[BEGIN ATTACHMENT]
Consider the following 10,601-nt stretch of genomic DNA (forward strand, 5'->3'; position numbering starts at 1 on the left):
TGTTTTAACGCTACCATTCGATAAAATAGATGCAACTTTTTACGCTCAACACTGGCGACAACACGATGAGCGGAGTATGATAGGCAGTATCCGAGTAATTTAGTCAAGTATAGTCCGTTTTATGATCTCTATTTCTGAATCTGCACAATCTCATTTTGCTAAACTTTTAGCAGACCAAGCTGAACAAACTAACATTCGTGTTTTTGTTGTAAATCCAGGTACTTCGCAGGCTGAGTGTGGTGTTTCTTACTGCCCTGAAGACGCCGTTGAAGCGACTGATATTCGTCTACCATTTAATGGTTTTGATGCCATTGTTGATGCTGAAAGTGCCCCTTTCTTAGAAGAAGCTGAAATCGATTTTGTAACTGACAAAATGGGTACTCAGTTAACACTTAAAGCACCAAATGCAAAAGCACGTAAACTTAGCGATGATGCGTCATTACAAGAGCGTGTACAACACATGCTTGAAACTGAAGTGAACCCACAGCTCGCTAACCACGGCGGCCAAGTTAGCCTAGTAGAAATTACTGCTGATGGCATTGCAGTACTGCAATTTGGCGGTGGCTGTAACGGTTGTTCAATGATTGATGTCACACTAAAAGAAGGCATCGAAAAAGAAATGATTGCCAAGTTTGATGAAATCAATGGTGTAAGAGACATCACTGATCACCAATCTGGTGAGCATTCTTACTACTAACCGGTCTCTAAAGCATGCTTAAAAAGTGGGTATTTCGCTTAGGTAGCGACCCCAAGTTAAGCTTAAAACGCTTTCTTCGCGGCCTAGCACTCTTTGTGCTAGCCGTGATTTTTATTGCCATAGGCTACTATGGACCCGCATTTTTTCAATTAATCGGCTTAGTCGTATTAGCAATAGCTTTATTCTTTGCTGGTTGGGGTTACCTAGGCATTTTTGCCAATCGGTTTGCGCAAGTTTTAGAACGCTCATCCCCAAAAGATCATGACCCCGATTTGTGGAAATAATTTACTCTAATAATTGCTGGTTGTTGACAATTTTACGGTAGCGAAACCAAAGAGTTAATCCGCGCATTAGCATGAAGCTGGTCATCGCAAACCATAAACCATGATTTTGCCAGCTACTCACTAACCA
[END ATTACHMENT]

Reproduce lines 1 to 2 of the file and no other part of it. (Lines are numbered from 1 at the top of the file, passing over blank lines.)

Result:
Consider the following 10,601-nt stretch of genomic DNA (forward strand, 5'->3'; position numbering starts at 1 on the left):
TGTTTTAACGCTACCATTCGATAAAATAGATGCAACTTTTTACGCTCAACACTGGCGACAACACGATGAGCGGAGTATGATAGGCAGTATCCGAGTAATTTAGTCAAGTATAGTCCGTTTTATGATCTCTATTTCTGAATCTGCACAATCTCATTTTGCTAAACTTTTAGCAGACCAAGCTGAACAAACTAACATTCGTGTTTTTGTTGTAAATCCAGGTACTTCGCAGGCTGAGTGTGGTGTTTCTTACTGCCCTGAAGACGCCGTTGAAGCGACTGATATTCGTCTACCATTTAATGGTTTTGATGCCATTGTTGATGCTGAAAGTGCCCCTTTCTTAGAAGAAGCTGAAATCGATTTTGTAACTGACAAAATGGGTACTCAGTTAACACTTAAAGCACCAAATGCAAAAGCACGTAAACTTAGCGATGATGCGTCATTACAAGAGCGTGTACAACACATGCTTGAAACTGAAGTGAACCCACAGCTCGCTAACCACGGCGGCCAAGTTAGCCTAGTAGAAATTACTGCTGATGGCATTGCAGTACTGCAATTTGGCGGTGGCTGTAACGGTTGTTCAATGATTGATGTCACACTAAAAGAAGGCATCGAAAAAGAAATGATTGCCAAGTTTGATGAAATCAATGGTGTAAGAGACATCACTGATCACCAATCTGGTGAGCATTCTTACTACTAACCGGTCTCTAAAGCATGCTTAAAAAGTGGGTATTTCGCTTAGGTAGCGACCCCAAGTTAAGCTTAAAACGCTTTCTTCGCGGCCTAGCACTCTTTGTGCTAGCCGTGATTTTTATTGCCATAGGCTACTATGGACCCGCATTTTTTCAATTAATCGGCTTAGTCGTATTAGCAATAGCTTTATTCTTTGCTGGTTGGGGTTACCTAGGCATTTTTGCCAATCGGTTTGCGCAAGTTTTAGAACGCTCATCCCCAAAAGATCATGACCCCGATTTGTGGAAATAATTTACTCTAATAATTGCTGGTTGTTGACAATTTTACGGTAGCGAAACCAAAGAGTTAATCCGCGCATTAGCATGAAGCTGGTCATCGCAAACCATAAACCATGATTTTGCCAGCTACTCACTAACCA